Taking flight with the position-tracking Oculus Rift 'Crystal Cove'

When we saw an early prototype of the Oculus Rift at CES last year, simply peeking into its virtual world — at the time, a confined, cold, rusted out spaceship — was an astounding experience. But the Rift had its share of quirks, including its chunky "screen door effect" and blurry visuals, particularly when sweeping your head around.

The latest version of the Oculus Rift, a high-definition prototype with a new screen and all-new head tracking features, once again manages to astound. It does away with many of those shortcomings, making the wait for a commercial version of the VR headset even more agonizing.

Those revisions also go a long way to reducing "simulator sickness," said Nate Mitchell, vice president of product at Oculus, an aspect of virtual reality the company has been working to eliminate.

As we reported earlier today, the Oculus Rift "Crystal Cove" prototype adds two new welcome features: positional tracking and low persistence. Oculus Rift users can now lean in for a closer look at an in-game object or panel, or peek around a wall by moving their head and upper body, and seeing their physical actions translated into the virtual world. And thanks to a new OLED panel with a high refresh rate, images appear less blurry and with less judder when quickly looking around.

Oculus demonstrated positional tracking, which is powered by a camera and an array of LEDs on the face of the new Rift prototype, in an Unreal Engine 4-powered demo based on the engine's "Elemental" showcase. We looked out upon a board game-like level that played like a simple tower defense game, with the fiery demon from the "Elemental" demo opposing us in the distance. The slower-paced demo was an opportunity for us to lean in, look around and look over elements in the game world.

It was immediately impressive and wholly immersive. When I leaned in for the first time, eyeballing a dwarf as he marched through a fireball-spewing level, I was briefly concerned my torso would bump into the stony edge of the game world. The added positional tracking gives an incredible sense of being in that space, and there was a magical moment when I leaned in and craned my neck to watch a fireball arc into a crevice, watching the flame light up its walls.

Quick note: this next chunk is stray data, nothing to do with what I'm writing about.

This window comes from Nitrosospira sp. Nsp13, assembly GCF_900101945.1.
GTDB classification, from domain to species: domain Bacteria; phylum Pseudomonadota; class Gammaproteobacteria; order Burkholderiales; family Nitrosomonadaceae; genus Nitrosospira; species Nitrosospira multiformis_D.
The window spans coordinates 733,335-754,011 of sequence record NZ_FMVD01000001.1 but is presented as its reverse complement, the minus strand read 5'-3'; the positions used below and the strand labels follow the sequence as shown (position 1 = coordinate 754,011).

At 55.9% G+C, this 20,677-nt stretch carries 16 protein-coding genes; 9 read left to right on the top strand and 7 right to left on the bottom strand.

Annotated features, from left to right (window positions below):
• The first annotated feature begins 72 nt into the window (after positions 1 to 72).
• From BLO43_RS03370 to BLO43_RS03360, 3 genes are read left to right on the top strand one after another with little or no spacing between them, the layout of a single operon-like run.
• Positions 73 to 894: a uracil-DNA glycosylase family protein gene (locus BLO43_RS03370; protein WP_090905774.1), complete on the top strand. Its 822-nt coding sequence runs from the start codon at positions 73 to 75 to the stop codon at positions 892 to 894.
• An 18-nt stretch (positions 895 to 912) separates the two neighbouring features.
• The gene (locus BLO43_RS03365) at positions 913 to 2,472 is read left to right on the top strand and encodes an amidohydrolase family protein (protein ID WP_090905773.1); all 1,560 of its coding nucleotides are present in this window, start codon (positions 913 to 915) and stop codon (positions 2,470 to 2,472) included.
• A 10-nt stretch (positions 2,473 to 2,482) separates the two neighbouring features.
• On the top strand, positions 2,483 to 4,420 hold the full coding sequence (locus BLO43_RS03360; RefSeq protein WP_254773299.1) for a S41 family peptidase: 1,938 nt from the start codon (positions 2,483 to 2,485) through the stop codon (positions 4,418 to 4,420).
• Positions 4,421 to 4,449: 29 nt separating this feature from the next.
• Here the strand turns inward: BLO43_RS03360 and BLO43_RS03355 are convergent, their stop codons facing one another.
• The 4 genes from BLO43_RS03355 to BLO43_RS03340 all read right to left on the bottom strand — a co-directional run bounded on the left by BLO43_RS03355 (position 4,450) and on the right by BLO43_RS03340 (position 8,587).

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The positional tracking in the "Crystal Cove" prototype is powerful. Thanks to the LEDs that wrap around the Rift's visor, you have to twist your head into unnatural positions for it to lose sight of you. In the UE4 demo, when the Rift did lose track of your head position, the screen desaturated as a sort of "out of bounds" warning. It recovered from that loss of position tracking quickly.

Positional tracking also came into play during a separate demo set in CCP Games' space dogfighting game, Eve Valkyrie. While sitting in the cockpit before take-off, I leaned in deep for a closer view at the spaceship's HUD, getting a clearer view of its holographic information panels.

The Eve Valkyrie demo was more focused on showing how low persistence improves the Oculus Rift experience. Sweeping one's head back and forth while watching those high contrast HUD panels were no longer blurry, no longer a messy light smear across the screen. It's likely going to be a huge asset for fast-paced, action-oriented multiplayer games, like the incredible Eve Valkyrie demo.

Oculus' new innovations — which will be included in the final version — move the VR headset closer to its commercial release, but the company still isn't committing to a firm date. It's a big step forward, and given that Oculus says it still has more refinements and announcements in the works, bodes well for the Rift's long-awaited final version.

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